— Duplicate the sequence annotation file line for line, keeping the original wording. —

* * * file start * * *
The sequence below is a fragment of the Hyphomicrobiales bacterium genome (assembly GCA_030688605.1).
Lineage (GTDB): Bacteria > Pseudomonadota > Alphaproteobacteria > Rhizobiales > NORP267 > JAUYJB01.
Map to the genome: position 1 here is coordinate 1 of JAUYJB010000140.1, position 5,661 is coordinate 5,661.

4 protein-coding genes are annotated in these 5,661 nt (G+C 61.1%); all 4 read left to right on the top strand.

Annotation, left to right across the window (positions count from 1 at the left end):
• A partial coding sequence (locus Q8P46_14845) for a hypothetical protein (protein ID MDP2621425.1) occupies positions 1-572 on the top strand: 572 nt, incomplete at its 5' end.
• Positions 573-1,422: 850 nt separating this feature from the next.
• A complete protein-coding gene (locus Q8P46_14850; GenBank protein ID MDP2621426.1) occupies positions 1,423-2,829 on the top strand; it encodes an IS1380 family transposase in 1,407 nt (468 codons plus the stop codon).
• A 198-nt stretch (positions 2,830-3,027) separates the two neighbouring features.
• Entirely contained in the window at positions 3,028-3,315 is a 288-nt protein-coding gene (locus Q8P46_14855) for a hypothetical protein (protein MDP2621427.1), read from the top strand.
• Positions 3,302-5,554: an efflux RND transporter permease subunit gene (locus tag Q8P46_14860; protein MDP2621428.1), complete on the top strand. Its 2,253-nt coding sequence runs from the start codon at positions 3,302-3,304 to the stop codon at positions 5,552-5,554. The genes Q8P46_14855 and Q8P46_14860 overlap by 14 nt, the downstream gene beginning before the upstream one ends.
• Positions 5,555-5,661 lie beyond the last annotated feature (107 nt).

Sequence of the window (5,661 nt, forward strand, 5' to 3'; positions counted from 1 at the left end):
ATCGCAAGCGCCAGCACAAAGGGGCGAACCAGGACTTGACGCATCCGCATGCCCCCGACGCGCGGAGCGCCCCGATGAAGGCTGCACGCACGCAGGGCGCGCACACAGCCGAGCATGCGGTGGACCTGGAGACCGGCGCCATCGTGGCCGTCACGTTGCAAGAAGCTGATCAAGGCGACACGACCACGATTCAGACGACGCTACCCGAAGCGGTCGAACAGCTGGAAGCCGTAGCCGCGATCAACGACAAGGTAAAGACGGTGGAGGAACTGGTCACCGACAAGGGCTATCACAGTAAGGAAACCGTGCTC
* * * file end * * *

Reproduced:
The sequence below is a fragment of the Hyphomicrobiales bacterium genome (assembly GCA_030688605.1).
Lineage (GTDB): Bacteria > Pseudomonadota > Alphaproteobacteria > Rhizobiales > NORP267 > JAUYJB01.
Map to the genome: position 1 here is coordinate 1 of JAUYJB010000140.1, position 5,661 is coordinate 5,661.

4 protein-coding genes are annotated in these 5,661 nt (G+C 61.1%); all 4 read left to right on the top strand.

Annotation, left to right across the window (positions count from 1 at the left end):
• A partial coding sequence (locus Q8P46_14845) for a hypothetical protein (protein ID MDP2621425.1) occupies positions 1-572 on the top strand: 572 nt, incomplete at its 5' end.
• Positions 573-1,422: 850 nt separating this feature from the next.
• A complete protein-coding gene (locus Q8P46_14850; GenBank protein ID MDP2621426.1) occupies positions 1,423-2,829 on the top strand; it encodes an IS1380 family transposase in 1,407 nt (468 codons plus the stop codon).
• A 198-nt stretch (positions 2,830-3,027) separates the two neighbouring features.
• Entirely contained in the window at positions 3,028-3,315 is a 288-nt protein-coding gene (locus Q8P46_14855) for a hypothetical protein (protein MDP2621427.1), read from the top strand.
• Positions 3,302-5,554: an efflux RND transporter permease subunit gene (locus tag Q8P46_14860; protein MDP2621428.1), complete on the top strand. Its 2,253-nt coding sequence runs from the start codon at positions 3,302-3,304 to the stop codon at positions 5,552-5,554. The genes Q8P46_14855 and Q8P46_14860 overlap by 14 nt, the downstream gene beginning before the upstream one ends.
• Positions 5,555-5,661 lie beyond the last annotated feature (107 nt).

Sequence of the window (5,661 nt, forward strand, 5' to 3'; positions counted from 1 at the left end):
ATCGCAAGCGCCAGCACAAAGGGGCGAACCAGGACTTGACGCATCCGCATGCCCCCGACGCGCGGAGCGCCCCGATGAAGGCTGCACGCACGCAGGGCGCGCACACAGCCGAGCATGCGGTGGACCTGGAGACCGGCGCCATCGTGGCCGTCACGTTGCAAGAAGCTGATCAAGGCGACACGACCACGATTCAGACGACGCTACCCGAAGCGGTCGAACAGCTGGAAGCCGTAGCCGCGATCAACGACAAGGTAAAGACGGTGGAGGAACTGGTCACCGACAAGGGCTATCACAGTAAGGAAACCGTGCTC